For years, advocates for shoreline access have clashed with coastal homeowners over where the public has the right to be along the waterfront, and fighting has only increased during the pandemic. On Wednesday, the Rhode Island House of Representatives passed legislation to initiate a study of shoreline access in the Ocean State.

The bill creates a 12-member commission to study lateral access to the Rhode Island shoreline in hopes of eventually addressing ongoing disputes. 

Advocates say using a multi-year high tide line as the boundary is insufficient because it’s nearly impossible to identify. Shoreline property owners say changes would be unfair to them and could create liability issues should someone be injured on their land. 

The proposal was put forward by state Rep. Terri Cortvriend (D-Portsmouth, Middletown). 

“While there have been efforts to clarify the public’s rights over the years, rising sea levels and erosion are changing the coast, and creating more conflicts along the way,” Cortvriend said in a press release. “There are many questions about how Rhode Island is supposed to determine and protect access rights, and we need to identify some clearer answers.”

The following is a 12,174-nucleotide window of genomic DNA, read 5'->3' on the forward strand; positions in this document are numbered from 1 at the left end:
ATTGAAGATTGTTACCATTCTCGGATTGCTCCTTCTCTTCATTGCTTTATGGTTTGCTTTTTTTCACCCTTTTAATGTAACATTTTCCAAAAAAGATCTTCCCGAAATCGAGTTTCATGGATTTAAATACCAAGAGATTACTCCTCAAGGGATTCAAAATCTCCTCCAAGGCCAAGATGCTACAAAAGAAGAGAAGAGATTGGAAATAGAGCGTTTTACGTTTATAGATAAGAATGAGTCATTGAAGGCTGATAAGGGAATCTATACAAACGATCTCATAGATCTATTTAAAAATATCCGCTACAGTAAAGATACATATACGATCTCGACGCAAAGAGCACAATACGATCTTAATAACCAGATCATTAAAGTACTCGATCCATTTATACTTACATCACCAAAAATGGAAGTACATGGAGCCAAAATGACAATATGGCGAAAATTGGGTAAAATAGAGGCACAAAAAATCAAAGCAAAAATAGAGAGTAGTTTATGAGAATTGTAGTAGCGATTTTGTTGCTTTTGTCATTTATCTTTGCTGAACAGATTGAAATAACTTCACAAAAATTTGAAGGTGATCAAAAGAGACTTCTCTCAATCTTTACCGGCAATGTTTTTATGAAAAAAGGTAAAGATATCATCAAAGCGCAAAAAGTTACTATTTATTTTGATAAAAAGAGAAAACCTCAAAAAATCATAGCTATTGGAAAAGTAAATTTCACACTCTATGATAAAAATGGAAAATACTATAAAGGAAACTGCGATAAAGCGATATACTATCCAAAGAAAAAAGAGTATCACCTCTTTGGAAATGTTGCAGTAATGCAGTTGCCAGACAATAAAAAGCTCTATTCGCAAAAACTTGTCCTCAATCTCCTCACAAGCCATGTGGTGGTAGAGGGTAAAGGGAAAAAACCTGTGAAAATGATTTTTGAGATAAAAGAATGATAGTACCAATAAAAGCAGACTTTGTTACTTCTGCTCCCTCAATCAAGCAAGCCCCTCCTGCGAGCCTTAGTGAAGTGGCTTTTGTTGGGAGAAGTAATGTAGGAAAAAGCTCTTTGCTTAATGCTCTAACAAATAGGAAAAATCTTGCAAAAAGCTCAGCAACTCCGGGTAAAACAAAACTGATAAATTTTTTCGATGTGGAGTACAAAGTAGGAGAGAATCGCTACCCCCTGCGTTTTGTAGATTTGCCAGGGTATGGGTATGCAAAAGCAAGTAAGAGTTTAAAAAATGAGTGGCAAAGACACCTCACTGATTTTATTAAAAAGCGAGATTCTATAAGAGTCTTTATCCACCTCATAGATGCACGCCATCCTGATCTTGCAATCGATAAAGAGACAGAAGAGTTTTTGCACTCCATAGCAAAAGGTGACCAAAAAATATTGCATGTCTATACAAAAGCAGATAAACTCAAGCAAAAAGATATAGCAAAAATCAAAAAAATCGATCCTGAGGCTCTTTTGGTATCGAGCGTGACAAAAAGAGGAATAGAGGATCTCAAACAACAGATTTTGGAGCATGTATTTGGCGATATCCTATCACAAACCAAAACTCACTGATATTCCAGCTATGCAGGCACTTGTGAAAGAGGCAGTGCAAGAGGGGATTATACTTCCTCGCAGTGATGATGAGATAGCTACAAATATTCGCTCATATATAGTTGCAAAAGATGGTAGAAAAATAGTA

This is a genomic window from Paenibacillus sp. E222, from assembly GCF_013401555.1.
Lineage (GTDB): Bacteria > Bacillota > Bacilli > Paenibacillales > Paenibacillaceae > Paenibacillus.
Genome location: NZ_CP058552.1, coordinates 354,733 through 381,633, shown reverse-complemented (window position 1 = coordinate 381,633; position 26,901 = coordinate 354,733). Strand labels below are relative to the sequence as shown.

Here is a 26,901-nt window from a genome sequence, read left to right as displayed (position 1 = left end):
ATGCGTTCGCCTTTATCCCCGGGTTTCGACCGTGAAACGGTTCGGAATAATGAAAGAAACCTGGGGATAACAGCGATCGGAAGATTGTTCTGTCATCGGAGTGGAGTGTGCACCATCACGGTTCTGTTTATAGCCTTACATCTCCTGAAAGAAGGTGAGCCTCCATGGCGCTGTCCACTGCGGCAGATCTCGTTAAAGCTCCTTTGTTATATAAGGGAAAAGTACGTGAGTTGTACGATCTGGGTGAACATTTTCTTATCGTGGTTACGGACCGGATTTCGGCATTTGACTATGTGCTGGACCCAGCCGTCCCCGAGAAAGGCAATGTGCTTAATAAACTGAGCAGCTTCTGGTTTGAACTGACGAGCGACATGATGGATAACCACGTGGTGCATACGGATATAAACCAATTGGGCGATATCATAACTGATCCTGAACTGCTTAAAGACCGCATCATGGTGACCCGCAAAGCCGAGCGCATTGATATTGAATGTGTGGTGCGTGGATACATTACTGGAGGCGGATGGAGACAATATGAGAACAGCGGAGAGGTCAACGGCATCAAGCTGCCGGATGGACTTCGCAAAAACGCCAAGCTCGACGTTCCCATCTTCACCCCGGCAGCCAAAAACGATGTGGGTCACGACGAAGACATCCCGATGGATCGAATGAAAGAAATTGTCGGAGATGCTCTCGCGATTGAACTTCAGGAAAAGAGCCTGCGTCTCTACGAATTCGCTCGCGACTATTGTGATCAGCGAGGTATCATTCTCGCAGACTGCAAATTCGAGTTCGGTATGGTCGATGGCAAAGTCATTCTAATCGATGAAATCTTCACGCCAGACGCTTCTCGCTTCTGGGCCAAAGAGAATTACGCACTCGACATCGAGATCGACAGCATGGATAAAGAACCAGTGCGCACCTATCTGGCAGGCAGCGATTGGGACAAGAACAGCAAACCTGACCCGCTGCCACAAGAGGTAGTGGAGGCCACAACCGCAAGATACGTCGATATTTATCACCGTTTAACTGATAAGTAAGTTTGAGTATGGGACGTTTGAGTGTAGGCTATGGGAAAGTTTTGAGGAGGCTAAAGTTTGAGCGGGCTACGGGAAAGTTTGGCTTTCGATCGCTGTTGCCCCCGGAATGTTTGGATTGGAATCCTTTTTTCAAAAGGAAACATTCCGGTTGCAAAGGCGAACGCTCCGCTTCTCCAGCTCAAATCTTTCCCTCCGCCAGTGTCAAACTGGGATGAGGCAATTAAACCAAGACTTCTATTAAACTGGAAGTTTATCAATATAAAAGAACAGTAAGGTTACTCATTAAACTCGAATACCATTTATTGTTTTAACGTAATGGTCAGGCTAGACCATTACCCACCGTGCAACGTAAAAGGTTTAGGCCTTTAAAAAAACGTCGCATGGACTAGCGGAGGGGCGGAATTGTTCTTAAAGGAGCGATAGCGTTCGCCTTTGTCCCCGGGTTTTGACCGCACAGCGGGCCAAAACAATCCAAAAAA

The commission will be made up of state representatives from coastal districts, officials from the state Coastal Resources Management Council, University of Rhode Island’s Marine Affairs Department, the state Attorney General’s Office, and other institutions. A member of the public from a coastal community will also be included. The commission’s goal will be to report back to the General Assembly next spring.

Cortvriend has twice introduced legislation to exempt beachgoers from trespassing charges so long as they stay within 10 feet of the most recent high tide line, but the proposal failed to receive necessary support. 

Under Section 16 of the Rhode Island Constitution, the public is guaranteed use of the shoreline. In 1982, a court established the boundary line for things like fishing, collecting seaweed, and walking along the shore as an 18.6-year mean high tide line. 

In her press release, Cortvriend said she became interested in the shoreline access issue while working on legislation related to sea level rise and coastal resiliency. She said she came to realize it is also an issue with potential implications for the state’s economy.

“Beaches and shores play such an integral role in our tourism industry,” she said. “We are constitutionally obligated to protect Rhode Islanders’ lateral access to the shore, and failure to do so could potentially cost us money.”

Public calls for increased access have intensified in the last year following government restrictions and pressure from private property owners during the pandemic.

That has also led to calls to identify more public rights of way and better protect already recognized public paths to the water.

Alex Nunes can be reached at